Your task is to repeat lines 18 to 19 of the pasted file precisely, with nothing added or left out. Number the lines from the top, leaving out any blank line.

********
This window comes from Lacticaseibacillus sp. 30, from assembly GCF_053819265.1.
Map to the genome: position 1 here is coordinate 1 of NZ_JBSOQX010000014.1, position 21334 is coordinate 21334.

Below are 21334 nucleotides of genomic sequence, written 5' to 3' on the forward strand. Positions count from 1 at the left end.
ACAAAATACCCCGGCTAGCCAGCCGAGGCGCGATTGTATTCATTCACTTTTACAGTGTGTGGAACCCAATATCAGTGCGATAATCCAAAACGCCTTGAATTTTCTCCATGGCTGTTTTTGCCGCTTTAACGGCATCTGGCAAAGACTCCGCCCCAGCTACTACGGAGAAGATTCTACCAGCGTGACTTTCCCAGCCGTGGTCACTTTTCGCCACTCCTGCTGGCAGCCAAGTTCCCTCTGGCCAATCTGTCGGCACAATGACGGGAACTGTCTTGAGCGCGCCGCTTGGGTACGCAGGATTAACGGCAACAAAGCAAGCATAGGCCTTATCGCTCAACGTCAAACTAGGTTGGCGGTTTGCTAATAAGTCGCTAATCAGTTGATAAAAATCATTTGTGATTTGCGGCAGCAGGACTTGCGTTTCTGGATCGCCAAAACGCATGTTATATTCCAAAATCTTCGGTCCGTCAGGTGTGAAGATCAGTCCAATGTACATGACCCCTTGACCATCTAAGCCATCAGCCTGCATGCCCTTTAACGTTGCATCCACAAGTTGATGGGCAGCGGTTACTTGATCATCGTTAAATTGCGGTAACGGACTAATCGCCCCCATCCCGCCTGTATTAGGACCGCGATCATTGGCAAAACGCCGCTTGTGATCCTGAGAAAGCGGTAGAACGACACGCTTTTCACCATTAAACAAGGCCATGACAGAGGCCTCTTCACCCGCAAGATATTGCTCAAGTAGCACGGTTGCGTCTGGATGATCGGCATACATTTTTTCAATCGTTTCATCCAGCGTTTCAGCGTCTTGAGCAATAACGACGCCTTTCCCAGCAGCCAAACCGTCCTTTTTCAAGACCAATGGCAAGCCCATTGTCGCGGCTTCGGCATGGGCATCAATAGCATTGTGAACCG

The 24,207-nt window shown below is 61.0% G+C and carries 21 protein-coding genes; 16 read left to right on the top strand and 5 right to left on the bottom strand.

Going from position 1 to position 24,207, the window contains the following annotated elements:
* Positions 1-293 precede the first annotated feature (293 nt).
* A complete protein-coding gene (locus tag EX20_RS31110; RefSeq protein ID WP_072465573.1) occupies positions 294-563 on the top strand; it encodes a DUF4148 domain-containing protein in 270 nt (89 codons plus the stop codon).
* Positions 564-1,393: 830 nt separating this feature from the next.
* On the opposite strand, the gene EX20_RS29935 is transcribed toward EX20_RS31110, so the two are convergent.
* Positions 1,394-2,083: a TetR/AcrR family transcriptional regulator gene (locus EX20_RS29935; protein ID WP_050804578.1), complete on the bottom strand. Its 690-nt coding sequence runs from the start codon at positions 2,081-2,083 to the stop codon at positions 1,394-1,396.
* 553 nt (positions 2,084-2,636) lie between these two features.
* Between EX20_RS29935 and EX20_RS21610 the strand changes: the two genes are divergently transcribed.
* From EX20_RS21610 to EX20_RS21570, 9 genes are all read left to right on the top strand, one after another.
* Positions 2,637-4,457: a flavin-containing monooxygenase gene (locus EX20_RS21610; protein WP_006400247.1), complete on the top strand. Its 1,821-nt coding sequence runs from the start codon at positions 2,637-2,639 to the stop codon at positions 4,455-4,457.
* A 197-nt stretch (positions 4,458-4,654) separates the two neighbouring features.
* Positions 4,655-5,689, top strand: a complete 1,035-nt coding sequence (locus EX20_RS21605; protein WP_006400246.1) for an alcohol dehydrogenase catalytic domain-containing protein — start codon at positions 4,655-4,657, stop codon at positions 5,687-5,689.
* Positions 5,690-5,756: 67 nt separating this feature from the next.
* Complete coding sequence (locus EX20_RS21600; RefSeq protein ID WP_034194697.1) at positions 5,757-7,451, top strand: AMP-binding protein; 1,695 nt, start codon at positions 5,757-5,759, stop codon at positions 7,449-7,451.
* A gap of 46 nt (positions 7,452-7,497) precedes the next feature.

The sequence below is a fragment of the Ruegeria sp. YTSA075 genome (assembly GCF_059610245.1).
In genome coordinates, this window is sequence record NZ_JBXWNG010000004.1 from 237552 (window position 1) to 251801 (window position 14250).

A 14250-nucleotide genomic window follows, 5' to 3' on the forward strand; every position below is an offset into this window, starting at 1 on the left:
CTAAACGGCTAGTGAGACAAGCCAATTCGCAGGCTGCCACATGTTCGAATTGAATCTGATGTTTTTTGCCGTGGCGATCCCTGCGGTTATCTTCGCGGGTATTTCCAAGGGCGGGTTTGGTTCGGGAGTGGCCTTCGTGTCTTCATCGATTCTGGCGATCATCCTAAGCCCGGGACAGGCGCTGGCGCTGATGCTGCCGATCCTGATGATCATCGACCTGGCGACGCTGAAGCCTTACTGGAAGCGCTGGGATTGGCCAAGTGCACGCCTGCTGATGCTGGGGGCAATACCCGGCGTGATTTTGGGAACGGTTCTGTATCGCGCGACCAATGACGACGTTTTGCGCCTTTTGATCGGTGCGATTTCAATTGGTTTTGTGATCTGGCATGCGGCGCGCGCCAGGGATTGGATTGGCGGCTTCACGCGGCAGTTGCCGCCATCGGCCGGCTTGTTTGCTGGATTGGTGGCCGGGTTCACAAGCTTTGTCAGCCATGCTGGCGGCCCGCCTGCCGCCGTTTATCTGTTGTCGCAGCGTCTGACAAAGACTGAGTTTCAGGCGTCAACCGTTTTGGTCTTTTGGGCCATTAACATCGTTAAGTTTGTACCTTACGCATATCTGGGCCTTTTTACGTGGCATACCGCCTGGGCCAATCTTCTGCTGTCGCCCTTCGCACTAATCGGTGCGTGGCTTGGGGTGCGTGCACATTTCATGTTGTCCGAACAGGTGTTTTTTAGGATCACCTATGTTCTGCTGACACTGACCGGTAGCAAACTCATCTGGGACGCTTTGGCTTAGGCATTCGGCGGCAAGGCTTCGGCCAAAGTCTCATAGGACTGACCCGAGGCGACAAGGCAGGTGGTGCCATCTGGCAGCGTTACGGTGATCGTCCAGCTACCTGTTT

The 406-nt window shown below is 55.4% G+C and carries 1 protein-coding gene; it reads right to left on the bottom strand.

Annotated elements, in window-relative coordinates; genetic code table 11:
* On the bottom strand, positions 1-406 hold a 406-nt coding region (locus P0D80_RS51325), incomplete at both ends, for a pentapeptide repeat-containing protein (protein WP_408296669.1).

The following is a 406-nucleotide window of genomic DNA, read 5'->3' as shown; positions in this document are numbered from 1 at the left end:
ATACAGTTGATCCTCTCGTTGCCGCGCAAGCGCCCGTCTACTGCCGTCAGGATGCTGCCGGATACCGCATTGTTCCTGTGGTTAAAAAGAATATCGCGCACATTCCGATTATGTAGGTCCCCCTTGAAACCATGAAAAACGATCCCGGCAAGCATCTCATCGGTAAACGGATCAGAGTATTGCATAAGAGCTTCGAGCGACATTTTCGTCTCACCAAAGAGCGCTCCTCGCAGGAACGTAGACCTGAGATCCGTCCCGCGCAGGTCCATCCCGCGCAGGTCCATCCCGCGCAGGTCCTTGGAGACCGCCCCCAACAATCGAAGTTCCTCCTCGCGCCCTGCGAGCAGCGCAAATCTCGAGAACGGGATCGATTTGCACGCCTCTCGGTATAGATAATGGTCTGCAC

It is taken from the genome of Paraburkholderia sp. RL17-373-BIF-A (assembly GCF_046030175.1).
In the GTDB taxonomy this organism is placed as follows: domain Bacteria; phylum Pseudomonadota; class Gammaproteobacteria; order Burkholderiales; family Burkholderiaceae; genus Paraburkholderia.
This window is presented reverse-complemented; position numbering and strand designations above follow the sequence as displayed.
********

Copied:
* Positions 5,690-5,756: 67 nt separating this feature from the next.
* Complete coding sequence (locus EX20_RS21600; RefSeq protein ID WP_034194697.1) at positions 5,757-7,451, top strand: AMP-binding protein; 1,695 nt, start codon at positions 5,757-5,759, stop codon at positions 7,449-7,451.